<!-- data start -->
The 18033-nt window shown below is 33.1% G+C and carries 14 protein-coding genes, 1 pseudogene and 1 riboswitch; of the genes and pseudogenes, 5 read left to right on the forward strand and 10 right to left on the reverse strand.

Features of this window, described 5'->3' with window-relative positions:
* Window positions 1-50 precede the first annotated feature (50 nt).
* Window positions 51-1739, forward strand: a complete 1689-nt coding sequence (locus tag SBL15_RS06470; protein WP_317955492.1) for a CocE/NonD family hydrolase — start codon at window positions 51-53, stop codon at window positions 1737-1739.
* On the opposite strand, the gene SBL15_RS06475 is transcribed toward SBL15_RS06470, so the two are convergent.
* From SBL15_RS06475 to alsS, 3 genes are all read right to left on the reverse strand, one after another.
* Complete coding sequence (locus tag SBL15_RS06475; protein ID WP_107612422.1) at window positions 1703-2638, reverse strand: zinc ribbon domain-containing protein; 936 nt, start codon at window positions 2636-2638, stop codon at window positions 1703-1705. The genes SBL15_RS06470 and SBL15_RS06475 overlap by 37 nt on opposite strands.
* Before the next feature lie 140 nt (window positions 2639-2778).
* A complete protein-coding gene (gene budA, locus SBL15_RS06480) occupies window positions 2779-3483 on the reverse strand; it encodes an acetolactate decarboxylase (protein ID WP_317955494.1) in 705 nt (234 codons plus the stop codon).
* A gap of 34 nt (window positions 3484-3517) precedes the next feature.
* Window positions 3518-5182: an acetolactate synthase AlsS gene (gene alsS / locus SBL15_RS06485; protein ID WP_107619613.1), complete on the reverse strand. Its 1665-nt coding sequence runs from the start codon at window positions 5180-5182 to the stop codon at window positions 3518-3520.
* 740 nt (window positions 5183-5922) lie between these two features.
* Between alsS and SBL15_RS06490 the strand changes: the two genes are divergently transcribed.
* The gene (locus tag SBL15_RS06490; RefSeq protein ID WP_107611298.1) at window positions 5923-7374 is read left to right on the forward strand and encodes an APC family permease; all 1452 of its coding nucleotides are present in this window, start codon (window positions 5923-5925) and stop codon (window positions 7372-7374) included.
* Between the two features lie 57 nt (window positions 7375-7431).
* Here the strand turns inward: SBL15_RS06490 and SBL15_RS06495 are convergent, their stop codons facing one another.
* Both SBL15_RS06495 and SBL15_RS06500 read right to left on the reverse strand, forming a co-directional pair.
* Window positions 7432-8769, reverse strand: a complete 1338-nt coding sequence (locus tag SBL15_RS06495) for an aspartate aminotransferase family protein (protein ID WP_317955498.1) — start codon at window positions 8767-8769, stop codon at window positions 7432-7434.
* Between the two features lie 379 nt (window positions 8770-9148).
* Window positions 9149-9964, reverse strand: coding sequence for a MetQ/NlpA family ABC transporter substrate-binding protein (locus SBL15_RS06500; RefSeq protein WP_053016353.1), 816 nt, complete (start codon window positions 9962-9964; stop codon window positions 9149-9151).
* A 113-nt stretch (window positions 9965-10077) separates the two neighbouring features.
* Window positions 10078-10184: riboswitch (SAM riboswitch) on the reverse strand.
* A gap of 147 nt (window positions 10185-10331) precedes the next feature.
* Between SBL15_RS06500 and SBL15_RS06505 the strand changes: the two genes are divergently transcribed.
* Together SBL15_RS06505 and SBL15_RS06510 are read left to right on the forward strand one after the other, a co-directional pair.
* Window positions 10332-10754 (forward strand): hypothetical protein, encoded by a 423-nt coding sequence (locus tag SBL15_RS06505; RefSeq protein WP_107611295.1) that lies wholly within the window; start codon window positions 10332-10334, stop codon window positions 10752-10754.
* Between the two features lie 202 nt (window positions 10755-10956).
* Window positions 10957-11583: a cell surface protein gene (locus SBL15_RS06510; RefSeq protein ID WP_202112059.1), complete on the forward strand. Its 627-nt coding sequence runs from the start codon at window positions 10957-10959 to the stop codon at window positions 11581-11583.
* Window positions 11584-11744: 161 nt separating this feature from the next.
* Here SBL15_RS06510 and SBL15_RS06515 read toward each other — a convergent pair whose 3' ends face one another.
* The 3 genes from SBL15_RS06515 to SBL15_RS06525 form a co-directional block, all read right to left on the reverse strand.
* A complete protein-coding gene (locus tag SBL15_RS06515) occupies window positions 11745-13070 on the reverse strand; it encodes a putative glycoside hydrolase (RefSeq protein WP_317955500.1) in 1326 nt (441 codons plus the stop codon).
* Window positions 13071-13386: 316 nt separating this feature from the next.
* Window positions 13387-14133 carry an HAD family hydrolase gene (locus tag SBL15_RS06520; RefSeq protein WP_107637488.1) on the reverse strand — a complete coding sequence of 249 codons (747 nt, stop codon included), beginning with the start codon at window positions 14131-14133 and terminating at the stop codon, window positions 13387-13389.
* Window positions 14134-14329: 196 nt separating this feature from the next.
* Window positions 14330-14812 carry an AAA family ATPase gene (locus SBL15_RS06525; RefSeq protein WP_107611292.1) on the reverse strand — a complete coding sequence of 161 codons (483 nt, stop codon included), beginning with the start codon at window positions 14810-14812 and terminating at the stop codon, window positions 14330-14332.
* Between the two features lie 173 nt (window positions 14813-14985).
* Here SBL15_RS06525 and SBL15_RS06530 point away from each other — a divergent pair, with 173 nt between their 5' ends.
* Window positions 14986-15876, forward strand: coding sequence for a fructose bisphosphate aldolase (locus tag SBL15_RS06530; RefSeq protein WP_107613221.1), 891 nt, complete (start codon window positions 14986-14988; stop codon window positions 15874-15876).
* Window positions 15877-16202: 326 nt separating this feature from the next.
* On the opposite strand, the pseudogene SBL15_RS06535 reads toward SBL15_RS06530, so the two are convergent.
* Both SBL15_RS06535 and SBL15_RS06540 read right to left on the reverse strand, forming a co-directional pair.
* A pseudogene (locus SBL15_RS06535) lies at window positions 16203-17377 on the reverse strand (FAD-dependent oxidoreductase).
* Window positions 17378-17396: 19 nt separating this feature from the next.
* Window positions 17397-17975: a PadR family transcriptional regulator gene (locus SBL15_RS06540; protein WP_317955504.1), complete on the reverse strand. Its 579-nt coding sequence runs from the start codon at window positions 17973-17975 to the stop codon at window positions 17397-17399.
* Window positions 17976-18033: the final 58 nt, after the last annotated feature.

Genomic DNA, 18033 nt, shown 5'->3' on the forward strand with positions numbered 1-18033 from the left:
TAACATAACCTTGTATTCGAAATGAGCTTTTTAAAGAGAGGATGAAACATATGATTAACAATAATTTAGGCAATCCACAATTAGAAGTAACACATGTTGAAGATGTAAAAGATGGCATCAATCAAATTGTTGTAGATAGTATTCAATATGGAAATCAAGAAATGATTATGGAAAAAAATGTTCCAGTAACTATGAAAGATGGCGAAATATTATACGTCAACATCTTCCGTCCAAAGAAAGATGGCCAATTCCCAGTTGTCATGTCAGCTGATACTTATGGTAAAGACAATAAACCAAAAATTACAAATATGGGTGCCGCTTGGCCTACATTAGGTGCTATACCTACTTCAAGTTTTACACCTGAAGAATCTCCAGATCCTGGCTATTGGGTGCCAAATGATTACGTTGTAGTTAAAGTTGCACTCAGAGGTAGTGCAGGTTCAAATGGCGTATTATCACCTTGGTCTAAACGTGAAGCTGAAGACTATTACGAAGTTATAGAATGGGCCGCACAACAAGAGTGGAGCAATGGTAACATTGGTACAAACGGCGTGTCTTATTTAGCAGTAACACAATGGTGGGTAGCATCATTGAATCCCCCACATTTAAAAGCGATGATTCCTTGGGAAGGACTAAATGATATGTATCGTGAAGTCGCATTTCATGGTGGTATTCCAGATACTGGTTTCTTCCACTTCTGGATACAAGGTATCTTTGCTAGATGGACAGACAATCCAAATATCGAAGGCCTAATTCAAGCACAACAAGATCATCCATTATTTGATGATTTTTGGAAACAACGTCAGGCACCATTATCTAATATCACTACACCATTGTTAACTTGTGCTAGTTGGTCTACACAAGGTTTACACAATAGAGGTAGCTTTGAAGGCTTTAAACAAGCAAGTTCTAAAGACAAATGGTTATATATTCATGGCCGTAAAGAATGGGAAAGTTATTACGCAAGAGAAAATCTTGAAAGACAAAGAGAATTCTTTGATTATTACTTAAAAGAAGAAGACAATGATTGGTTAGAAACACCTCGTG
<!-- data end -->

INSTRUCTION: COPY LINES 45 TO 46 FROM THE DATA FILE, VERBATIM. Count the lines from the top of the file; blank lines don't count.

* Window positions 17397-17975: a PadR family transcriptional regulator gene (locus SBL15_RS06540; protein WP_317955504.1), complete on the reverse strand. Its 579-nt coding sequence runs from the start codon at window positions 17973-17975 to the stop codon at window positions 17397-17399.
* Window positions 17976-18033: the final 58 nt, after the last annotated feature.